Gabor Melegh's 1827 painting of Franz Schubert hangs in the Hungarian National Gallery in Budapest.

FRANZ SCHUBERT (1797-1828)
Quintet in A Major, D. 667, "Trout"

William Preucil, violin; Michael Tree, viola; Lynn Harrell, cello; Marji Danilow, bass; Yuja Wang, piano


Ian Bostridge & Julius Drake - Schubert - Die Forelle


Michaelerkirche and Tabor Tower, Steyr
(© 1995 Tomoko Yamamoto)

The Trout

Across a clear brook gentle,
There shot in eager haste
The trout, so temperamental;
Quite arrow-like it raced.
I on the shore was gazing
And watched the brook disclose
The merry fish's bathing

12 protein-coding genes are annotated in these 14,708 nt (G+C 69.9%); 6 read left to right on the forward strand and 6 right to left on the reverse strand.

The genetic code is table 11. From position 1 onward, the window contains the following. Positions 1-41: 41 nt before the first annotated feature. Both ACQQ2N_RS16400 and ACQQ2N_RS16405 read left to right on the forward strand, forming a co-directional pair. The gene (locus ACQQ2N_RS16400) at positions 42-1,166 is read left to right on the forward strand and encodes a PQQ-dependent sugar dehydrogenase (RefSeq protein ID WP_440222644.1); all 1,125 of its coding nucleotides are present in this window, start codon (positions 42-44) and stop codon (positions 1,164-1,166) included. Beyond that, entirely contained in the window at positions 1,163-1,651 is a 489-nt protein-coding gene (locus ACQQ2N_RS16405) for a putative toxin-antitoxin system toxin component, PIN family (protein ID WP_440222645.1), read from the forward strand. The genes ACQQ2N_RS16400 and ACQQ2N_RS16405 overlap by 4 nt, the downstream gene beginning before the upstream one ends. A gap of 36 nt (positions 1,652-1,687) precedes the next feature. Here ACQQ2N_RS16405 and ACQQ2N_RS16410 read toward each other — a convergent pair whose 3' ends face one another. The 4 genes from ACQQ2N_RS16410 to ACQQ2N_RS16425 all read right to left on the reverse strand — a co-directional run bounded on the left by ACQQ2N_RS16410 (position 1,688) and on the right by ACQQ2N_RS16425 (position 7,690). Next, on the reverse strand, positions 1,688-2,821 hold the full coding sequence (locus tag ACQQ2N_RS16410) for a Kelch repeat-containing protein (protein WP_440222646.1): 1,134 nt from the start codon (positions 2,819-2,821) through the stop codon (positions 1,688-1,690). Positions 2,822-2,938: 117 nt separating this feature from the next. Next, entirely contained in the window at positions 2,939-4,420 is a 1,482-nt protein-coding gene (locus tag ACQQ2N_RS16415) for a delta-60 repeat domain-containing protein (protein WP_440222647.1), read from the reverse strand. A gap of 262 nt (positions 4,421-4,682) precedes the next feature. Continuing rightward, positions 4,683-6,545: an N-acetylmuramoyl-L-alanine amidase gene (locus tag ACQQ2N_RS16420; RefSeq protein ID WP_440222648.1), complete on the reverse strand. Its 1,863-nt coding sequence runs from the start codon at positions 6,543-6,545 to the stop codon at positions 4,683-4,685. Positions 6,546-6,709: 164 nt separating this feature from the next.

To me in sweet repose.

An angler's reel unrolled
From where he stood below.
He watched with blood most cold
The fish swim to and fro.
So long no stone or sod
Stirred up the water pure
The trout from line and rod
Would stay, I thought, secure.

At length the thief lost patience
And made the brook obscure
With crafty agitations,
And ere I could be sure
The rod had started curving;
The squirming fish was hooked.
With pounding blood observing,
At the betrayed, I looked.

You, at the fountain golden,
Of youth, so free from doubt,
Be to the trout beholden;
At danger's sign, clear out!
'Tis oft for want of reason
That maids will shun the straight.
Beware the anglers' treason
Else you may bleed too late!


Die Forelle

In einem Bächlein helle,
Da schoß in froher Eil
Die [launige]1 Forelle
Vorüber wie ein Pfeil.
Ich stand an dem Gestade
Und sah in süßer Ruh
Des muntern [Fisches]2 Bade
Im klaren Bächlein zu.

Ein Fischer mit der Rute
Wohl an dem Ufer stand,
Und sah's mit kaltem Blute,
Wie sich das Fischlein wand.
So lang dem Wasser Helle,